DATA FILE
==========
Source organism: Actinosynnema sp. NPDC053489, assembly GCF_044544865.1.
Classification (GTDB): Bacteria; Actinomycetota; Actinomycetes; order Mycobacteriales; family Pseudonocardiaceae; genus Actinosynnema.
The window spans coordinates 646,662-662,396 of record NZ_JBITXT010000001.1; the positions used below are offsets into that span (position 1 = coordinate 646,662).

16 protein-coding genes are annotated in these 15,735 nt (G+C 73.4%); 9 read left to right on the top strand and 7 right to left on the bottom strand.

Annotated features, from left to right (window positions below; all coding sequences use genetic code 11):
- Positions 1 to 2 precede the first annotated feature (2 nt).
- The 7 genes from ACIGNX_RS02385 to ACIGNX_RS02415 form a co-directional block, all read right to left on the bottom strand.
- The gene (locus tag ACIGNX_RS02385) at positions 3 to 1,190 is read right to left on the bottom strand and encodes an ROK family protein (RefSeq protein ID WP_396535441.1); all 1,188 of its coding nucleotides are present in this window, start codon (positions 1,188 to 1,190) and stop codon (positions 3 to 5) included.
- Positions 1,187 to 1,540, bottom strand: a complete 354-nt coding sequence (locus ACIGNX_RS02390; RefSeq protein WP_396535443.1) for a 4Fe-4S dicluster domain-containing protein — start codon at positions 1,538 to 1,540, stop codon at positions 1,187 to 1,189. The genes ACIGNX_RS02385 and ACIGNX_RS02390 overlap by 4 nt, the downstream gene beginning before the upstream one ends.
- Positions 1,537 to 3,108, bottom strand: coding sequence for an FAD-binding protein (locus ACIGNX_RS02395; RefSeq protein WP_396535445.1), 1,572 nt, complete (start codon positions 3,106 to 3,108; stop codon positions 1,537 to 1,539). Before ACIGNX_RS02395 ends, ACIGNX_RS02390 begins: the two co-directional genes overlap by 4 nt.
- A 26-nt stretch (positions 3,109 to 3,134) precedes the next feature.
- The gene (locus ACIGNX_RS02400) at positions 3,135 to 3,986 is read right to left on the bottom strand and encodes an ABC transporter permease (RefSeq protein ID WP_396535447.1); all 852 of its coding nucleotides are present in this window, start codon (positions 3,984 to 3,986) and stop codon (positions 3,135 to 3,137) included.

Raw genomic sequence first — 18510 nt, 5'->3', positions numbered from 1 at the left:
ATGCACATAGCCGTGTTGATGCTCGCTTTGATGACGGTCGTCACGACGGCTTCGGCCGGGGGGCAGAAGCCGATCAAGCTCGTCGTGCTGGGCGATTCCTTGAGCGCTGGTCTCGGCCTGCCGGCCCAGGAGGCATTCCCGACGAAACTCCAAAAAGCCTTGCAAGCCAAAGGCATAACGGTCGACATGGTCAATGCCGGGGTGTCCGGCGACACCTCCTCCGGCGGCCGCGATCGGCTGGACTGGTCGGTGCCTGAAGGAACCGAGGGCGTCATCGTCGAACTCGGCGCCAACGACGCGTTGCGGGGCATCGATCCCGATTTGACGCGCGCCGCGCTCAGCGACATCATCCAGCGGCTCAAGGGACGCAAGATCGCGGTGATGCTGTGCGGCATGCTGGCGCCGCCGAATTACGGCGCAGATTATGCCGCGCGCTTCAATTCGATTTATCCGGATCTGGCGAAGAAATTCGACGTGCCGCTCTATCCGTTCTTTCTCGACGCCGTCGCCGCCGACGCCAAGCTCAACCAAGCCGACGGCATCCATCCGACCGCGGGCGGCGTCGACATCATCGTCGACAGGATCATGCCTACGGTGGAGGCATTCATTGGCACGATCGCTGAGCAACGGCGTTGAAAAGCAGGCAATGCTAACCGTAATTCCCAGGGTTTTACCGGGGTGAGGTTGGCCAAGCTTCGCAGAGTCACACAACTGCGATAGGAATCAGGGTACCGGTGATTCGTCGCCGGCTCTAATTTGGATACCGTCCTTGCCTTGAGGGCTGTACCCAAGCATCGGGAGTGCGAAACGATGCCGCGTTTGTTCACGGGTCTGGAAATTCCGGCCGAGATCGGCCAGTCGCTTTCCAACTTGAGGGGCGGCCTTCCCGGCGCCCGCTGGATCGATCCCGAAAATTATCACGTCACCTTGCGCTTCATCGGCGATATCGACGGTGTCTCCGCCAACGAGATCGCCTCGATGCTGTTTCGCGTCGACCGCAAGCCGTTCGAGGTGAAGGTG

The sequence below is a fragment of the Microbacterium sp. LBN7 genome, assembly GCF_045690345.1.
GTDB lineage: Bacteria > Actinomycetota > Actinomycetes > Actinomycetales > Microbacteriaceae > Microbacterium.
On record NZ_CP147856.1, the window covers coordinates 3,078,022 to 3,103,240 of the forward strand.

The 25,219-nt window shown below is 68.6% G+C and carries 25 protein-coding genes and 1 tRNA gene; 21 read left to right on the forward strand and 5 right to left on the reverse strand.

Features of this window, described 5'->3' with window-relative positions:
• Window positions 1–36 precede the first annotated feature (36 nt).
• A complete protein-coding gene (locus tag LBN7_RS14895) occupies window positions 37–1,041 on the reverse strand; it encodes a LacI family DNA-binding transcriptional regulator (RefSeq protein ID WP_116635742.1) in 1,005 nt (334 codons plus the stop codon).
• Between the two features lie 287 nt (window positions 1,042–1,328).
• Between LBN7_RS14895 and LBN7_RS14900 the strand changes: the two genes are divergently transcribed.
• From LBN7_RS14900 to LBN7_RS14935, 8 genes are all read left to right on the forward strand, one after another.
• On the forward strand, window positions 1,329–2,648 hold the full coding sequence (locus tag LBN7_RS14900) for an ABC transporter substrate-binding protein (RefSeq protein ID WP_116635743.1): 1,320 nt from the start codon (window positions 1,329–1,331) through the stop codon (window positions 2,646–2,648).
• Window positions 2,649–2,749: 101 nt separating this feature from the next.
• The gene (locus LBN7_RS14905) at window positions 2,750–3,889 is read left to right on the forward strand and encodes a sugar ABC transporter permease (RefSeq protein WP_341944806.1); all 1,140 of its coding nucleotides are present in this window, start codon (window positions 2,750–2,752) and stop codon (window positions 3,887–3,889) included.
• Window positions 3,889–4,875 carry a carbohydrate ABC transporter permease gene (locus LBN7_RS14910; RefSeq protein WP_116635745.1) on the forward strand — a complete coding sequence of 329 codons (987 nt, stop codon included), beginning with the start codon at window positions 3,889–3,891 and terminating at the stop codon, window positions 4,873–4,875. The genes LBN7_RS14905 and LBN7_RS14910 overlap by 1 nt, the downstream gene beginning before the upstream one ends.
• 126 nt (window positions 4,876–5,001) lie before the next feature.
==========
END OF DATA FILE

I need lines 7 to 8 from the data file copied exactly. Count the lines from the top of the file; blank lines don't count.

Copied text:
- The 7 genes from ACIGNX_RS02385 to ACIGNX_RS02415 form a co-directional block, all read right to left on the bottom strand.
- The gene (locus tag ACIGNX_RS02385) at positions 3 to 1,190 is read right to left on the bottom strand and encodes an ROK family protein (RefSeq protein ID WP_396535441.1); all 1,188 of its coding nucleotides are present in this window, start codon (positions 1,188 to 1,190) and stop codon (positions 3 to 5) included.